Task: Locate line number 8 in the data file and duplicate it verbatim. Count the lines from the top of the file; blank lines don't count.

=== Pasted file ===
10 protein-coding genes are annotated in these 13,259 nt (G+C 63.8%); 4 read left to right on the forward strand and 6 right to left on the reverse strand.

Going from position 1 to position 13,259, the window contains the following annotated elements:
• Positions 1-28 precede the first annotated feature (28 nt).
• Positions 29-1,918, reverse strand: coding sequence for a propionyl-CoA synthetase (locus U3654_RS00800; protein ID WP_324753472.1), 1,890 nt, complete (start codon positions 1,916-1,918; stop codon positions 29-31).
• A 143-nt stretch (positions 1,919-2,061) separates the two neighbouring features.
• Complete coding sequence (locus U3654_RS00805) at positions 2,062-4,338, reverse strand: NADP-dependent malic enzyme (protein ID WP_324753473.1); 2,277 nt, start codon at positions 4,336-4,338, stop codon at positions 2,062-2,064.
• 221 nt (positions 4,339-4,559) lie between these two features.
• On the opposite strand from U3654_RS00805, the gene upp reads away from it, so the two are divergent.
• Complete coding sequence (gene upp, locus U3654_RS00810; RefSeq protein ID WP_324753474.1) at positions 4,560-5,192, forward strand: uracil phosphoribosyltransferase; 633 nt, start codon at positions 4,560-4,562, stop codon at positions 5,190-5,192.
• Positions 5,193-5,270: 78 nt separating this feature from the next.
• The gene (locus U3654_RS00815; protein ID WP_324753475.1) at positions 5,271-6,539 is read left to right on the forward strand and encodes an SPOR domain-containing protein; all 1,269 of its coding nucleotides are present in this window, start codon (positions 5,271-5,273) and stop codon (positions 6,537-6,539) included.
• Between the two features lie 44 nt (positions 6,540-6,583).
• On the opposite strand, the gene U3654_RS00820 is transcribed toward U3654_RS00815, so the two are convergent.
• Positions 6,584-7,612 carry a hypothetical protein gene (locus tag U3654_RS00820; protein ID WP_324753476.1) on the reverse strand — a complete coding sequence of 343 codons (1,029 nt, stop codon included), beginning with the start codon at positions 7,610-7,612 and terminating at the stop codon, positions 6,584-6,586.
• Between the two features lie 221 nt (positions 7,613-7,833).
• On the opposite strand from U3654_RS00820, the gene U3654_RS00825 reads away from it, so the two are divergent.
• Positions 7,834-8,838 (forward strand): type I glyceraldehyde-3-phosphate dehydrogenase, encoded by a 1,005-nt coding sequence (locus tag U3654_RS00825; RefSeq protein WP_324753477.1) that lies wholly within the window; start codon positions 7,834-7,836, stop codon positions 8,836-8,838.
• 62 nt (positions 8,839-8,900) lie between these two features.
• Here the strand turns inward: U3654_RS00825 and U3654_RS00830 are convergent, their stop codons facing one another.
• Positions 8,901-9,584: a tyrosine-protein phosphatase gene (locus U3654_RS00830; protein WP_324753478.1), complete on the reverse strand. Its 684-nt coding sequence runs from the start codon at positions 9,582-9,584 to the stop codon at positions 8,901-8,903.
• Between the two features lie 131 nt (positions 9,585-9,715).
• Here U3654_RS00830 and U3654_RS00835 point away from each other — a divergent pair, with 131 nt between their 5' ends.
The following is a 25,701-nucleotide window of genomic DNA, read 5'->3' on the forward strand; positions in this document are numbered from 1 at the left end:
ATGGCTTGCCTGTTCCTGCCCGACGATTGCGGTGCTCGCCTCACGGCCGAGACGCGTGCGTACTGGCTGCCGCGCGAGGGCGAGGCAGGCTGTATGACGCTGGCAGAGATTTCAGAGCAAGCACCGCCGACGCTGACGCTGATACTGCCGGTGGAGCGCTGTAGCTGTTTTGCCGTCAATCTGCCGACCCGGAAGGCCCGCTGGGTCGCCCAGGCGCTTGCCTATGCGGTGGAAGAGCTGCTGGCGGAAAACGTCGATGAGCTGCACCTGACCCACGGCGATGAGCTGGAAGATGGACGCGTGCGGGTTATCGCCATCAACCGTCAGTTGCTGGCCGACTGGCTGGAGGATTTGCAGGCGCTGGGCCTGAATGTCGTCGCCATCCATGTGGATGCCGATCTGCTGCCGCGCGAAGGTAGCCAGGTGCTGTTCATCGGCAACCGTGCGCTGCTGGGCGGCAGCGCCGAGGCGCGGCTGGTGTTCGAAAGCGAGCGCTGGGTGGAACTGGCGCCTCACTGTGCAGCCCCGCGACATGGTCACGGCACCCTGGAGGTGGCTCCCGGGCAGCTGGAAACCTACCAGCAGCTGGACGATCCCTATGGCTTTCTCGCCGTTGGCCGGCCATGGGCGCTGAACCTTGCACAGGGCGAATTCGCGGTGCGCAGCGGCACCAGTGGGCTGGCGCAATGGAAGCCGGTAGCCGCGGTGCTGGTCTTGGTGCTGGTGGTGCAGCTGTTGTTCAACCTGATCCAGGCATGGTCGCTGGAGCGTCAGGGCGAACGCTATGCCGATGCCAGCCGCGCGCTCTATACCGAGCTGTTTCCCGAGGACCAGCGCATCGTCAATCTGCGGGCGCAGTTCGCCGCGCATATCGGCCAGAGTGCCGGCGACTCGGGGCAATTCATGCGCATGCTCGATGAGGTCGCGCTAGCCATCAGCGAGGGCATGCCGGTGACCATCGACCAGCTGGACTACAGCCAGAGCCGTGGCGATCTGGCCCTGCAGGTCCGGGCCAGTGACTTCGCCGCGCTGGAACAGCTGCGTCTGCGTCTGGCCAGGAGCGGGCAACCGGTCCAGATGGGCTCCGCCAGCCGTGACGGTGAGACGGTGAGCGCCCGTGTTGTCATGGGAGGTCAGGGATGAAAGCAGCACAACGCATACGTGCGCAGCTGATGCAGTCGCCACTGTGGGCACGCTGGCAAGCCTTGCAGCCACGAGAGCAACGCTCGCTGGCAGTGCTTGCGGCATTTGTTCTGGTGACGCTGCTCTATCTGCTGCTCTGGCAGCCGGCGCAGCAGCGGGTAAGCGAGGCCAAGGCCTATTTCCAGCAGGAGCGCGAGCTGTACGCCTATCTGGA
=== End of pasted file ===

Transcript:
• On the opposite strand from U3654_RS00805, the gene upp reads away from it, so the two are divergent.